"The United States "continues to surprise ... It continues to renew itself." - Secretary Condoleezza Rice, U.S. Department of State, 2008
The financial crash of 2008 brought a sudden, traumatic halt to a quarter-century of U.S.-led global economic growth. The final consequences of this shock for the U.S. and world economies remain uncertain at this writing. But in the midst of the crisis, Americans chose new national leadership in a peaceful transfer of power that demonstrated again the strength of the country's democratic process and the people's confidence in the ultimate resilience of the American economy.
Since the election of Ronald Reagan as president in 1980, the United States had championed globalization of trade and finance. It opened its doors wider to foreign products and investment than any other major economy. America's entrepreneurial culture was the world's model. The synergy of U.S. political freedoms and free markets appeared vindicated by the Soviet Union's collapse in 1991. At home, a bipartisan consensus emerged in favor of further economic deregulation, which, in turn, spurred a freewheeling expansion of new types of investments that helped fuel a vast increase in international finance and commerce.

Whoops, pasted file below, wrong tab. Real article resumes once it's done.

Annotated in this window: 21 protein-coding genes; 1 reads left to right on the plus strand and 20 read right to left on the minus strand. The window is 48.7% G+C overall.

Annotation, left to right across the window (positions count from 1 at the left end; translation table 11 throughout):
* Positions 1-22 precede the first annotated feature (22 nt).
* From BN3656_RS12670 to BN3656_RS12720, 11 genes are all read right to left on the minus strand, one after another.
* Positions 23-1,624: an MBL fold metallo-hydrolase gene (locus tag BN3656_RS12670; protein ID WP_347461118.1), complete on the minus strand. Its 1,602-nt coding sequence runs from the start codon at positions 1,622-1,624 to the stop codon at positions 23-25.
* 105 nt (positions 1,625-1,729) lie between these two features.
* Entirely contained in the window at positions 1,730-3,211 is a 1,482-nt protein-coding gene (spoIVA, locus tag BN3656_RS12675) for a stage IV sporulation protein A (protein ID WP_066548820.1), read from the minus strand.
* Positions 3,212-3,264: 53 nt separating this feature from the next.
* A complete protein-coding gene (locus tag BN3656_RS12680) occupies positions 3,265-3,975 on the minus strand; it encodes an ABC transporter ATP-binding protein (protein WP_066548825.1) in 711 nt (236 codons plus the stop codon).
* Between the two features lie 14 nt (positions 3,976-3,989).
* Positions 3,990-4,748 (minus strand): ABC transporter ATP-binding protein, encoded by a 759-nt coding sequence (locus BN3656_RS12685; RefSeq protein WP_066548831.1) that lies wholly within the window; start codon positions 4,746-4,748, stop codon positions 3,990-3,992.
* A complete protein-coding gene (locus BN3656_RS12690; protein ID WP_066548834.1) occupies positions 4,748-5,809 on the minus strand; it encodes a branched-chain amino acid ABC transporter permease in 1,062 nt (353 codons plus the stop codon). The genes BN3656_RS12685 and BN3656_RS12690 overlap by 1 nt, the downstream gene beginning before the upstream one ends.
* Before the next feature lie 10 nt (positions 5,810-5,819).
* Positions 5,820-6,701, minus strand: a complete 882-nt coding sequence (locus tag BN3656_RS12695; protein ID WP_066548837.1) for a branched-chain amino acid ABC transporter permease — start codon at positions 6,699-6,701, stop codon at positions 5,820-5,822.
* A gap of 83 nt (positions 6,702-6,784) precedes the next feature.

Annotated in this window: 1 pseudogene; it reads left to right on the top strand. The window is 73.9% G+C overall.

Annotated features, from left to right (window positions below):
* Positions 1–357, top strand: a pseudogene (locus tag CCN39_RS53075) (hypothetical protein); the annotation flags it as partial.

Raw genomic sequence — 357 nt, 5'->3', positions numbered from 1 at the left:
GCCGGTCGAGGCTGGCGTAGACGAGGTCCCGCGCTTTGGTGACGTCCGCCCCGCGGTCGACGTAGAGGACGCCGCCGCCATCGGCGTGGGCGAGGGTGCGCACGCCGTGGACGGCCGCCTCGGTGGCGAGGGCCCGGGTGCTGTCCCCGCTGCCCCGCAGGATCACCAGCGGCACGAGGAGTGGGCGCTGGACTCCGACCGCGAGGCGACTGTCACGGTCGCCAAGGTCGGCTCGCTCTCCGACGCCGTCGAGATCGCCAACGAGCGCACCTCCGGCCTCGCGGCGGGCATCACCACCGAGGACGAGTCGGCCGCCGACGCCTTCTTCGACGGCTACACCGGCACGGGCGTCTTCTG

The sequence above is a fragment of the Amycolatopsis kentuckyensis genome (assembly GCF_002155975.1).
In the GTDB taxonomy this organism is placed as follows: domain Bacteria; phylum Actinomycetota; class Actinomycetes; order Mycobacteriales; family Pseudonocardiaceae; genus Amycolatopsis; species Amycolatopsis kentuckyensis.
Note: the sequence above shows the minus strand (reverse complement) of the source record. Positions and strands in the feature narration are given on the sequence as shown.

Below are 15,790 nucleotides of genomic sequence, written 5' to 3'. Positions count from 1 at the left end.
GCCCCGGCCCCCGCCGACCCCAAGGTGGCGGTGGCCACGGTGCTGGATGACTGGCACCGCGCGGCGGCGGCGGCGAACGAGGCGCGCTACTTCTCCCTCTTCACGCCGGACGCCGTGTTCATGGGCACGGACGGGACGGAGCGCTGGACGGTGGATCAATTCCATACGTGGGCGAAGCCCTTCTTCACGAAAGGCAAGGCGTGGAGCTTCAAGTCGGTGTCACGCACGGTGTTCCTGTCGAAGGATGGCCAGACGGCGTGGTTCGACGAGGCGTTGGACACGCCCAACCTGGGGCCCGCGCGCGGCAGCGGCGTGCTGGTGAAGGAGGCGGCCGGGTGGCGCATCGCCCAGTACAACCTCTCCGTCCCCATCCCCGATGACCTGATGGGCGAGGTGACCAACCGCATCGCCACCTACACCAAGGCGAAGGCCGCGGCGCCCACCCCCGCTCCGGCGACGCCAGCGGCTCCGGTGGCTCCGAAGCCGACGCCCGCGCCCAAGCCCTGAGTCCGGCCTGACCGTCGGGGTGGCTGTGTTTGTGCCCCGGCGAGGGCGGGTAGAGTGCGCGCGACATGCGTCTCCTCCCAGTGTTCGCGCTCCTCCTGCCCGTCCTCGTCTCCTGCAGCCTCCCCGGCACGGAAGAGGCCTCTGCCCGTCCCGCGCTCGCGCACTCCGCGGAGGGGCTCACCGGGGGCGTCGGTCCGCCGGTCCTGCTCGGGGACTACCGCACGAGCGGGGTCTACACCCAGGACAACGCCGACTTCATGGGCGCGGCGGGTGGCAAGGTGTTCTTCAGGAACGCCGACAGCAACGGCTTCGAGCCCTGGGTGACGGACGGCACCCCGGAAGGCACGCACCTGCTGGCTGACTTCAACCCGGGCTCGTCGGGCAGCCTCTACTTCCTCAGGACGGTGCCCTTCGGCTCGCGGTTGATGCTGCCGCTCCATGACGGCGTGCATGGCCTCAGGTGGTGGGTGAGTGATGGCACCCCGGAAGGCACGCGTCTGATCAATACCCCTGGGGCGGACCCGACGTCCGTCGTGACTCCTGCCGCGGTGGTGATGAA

But America's growth came to rely increasingly on debt. Consumers, businesses, home buyers, and the U.S. government itself borrowed heavily in the belief that the value of their investments-including, fatefully for many, their homes-would continue to grow. The ready availability of credit on easy terms drove home prices, in particular, ever higher.
When the housing boom finally collapsed in 2007, it exposed a fragile layer of high-risk home loans made over a decade to families that could not afford them, particularly if the economy weakened. Some borrowers had purchased homes they could not afford, trusting that in a rising market they could always sell their properties at a profit. As housing prices fell, homeowners who no longer could keep up with their mortgage payments were unable to pay their debt by selling their homes. These home loans thus were the unstable foundation for a massive but largely invisible speculation on mortgage securities and financial contracts sold around the world.